Paul here is describing our fellowship / participation in both Christ and the church. The elements of bread and wine represent Jesus’ body and blood, and despite the fact that we … are many, by sharing in that one loaf, we become one body. Therefore the Lord’s Supper is a meal for those who are both in Christ and united to each other as members of his church.

The idea of being one body will be further grounded in chapter 12 as Paul continues to teach that each of us are members of one body, his church. Which is why the Lord’s Supper is a meal that is meant for the members of any local church to share together, as they come together to keep their eyes on Jesus who is their Saviour. And this ‘coming together’ is the main point of chapter 11.

Paul’s objection to the church here in Corinth is that they are not celebrating the Lord’s Supper with the unity of the body of Christ in mind. Because as Paul rebukes the church here, he says (1 Corinthians 11:20–21a);

So then, when you come together, it is not the Lord’s Supper you eat, for when you are eating, some of you go ahead with your own private suppers.

The idea being, if you’re not sharing this meal as a body, it’s not the Lord’s Supper at all, because the Lord’s Supper is a representation of our unity with Jesus as his church. Recognising Jesus is not enough if it does not lead you to recognise your place within his body, the church. And Paul is saying that if we don’t recognise the wider body of the church as we share it, we are not sharing the Lord’s Supper at all. In the same way that Israel shared The Passover as a nation, the Lord’s Supper was to be shared by God’s churches as bodies, having been united together as one by faith in Jesus.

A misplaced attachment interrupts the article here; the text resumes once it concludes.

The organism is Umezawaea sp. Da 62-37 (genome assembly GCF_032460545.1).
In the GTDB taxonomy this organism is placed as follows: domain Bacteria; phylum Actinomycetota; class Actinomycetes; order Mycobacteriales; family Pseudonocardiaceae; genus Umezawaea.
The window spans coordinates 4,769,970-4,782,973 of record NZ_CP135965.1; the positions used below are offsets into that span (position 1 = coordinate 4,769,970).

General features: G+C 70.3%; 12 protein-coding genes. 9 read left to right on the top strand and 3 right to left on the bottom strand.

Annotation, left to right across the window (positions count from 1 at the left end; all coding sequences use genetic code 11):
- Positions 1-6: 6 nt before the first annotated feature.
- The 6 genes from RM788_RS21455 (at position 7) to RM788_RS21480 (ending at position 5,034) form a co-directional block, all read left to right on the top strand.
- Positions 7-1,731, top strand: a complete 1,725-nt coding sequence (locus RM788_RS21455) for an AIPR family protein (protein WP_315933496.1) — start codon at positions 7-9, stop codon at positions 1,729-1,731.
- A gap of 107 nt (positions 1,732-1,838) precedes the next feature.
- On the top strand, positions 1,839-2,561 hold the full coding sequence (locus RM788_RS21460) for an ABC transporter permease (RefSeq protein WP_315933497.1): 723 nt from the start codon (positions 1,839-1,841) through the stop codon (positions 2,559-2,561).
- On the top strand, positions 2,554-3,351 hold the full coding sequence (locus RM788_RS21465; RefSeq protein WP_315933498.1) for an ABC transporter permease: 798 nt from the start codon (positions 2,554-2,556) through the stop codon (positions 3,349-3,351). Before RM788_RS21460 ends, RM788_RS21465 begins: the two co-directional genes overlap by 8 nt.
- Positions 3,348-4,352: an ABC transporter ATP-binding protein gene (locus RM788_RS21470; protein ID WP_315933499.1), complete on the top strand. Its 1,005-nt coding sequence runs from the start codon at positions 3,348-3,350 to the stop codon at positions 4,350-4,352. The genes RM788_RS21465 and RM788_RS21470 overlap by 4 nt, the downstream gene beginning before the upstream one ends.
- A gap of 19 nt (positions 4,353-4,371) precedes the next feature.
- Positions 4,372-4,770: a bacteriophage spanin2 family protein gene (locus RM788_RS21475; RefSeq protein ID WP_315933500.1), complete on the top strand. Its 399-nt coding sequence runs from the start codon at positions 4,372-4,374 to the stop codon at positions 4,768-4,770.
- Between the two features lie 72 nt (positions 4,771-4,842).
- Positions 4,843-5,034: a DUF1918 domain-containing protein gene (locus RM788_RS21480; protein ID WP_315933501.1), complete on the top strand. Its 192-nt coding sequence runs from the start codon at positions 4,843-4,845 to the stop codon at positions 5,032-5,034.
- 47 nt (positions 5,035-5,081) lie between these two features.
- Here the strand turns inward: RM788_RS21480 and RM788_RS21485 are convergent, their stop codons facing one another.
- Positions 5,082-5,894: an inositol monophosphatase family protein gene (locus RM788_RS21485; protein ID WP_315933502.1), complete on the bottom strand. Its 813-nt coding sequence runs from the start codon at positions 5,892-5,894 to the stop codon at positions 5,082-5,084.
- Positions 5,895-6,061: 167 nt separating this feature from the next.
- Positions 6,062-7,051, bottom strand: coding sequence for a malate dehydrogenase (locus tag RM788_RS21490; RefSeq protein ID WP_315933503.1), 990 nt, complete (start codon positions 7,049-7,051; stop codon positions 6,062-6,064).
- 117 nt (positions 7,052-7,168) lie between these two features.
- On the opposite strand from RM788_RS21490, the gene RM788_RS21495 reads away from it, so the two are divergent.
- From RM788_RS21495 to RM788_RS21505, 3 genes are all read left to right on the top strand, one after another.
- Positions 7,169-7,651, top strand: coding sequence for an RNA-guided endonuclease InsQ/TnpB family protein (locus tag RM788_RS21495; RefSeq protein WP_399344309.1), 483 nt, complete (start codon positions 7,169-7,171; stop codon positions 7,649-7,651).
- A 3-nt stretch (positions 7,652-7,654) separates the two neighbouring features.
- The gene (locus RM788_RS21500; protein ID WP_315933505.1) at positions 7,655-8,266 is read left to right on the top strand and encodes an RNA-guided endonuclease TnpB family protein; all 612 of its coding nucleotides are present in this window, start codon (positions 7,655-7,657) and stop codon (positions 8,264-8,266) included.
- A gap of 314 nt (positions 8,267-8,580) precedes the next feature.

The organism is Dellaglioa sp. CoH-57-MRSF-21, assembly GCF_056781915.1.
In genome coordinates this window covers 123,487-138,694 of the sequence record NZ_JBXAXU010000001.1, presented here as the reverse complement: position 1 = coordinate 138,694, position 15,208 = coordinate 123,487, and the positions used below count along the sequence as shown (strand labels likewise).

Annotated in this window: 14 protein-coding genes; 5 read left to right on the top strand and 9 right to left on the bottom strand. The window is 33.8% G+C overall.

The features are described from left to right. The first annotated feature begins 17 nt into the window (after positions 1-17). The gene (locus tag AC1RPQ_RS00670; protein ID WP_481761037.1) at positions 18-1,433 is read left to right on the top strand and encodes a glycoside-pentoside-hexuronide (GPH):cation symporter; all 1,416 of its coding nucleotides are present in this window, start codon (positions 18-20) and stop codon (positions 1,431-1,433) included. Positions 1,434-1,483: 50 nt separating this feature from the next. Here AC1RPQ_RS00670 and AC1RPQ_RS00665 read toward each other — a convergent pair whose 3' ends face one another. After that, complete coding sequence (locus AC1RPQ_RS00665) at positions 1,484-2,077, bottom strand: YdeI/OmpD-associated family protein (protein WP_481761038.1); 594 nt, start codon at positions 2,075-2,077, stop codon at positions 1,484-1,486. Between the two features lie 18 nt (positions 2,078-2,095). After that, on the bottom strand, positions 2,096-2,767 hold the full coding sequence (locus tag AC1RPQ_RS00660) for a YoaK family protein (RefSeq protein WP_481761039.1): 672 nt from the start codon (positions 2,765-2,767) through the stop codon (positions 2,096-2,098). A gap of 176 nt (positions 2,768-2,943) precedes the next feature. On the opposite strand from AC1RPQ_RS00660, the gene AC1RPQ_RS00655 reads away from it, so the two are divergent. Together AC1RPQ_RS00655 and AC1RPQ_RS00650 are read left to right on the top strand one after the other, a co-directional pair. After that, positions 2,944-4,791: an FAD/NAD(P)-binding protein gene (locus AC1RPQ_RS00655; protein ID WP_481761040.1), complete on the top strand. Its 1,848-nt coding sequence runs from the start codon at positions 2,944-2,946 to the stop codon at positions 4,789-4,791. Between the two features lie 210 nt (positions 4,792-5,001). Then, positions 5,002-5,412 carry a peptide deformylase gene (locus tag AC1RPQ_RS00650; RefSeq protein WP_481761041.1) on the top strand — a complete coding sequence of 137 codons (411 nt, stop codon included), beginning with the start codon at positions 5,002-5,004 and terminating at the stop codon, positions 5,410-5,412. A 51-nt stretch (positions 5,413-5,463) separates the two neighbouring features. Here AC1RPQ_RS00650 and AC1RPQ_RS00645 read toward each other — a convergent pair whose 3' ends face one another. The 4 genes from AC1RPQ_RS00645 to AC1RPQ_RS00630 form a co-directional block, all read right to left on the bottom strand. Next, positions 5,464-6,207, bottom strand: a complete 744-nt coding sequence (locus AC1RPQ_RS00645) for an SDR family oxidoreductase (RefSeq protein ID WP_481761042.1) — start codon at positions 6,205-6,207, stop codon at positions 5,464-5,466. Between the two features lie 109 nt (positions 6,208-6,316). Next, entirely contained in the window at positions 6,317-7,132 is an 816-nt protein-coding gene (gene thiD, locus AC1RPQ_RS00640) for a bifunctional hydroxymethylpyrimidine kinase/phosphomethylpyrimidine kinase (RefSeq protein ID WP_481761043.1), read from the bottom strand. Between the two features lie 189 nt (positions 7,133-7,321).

Further to this, Paul goes on to say (1 Corinthians 11:29);

For those who eat and drink without discerning the body of Christ eat and drink judgement on themselves.

Paul could be referring to the physical body of Jesus here, which is also no doubt true, however in the context of his argument and in particular his lengthy explanation of the body of Christ as the church in chapter 12, it seems as though this reference to the body of Christ in 11:29 is primarily referring to the church, as Paul says elsewhere, for we are members of his body (Ephesians 5:30).

And as Paul goes on to ground his point that the Lord’s Supper must have the body of Christ in mind, he says (1 Corinthians 11:33);

So then, my brothers and sisters, when you gather to eat, you should all eat together.

Because Jesus came to unite us together as one (Ephesians 2:14–22), as he is one with his Father (John 10:30), the Lord’s Supper is a meal for those who are united to Jesus and have become members of his body, which is his church, to the exclusion of all others.

This means the Lord’s Supper is not for those who claim to believe in Jesus but are not committed to his people. This is because to believe in Jesus is to follow Jesus, and you can’t claim to be a disciple of Jesus and refuse to commit yourself to the people he laid down his life to save. That person would be living a lie, and it would be inappropriate for them to share in the Lord’s Supper until they see the error of their ways and be united to a church body.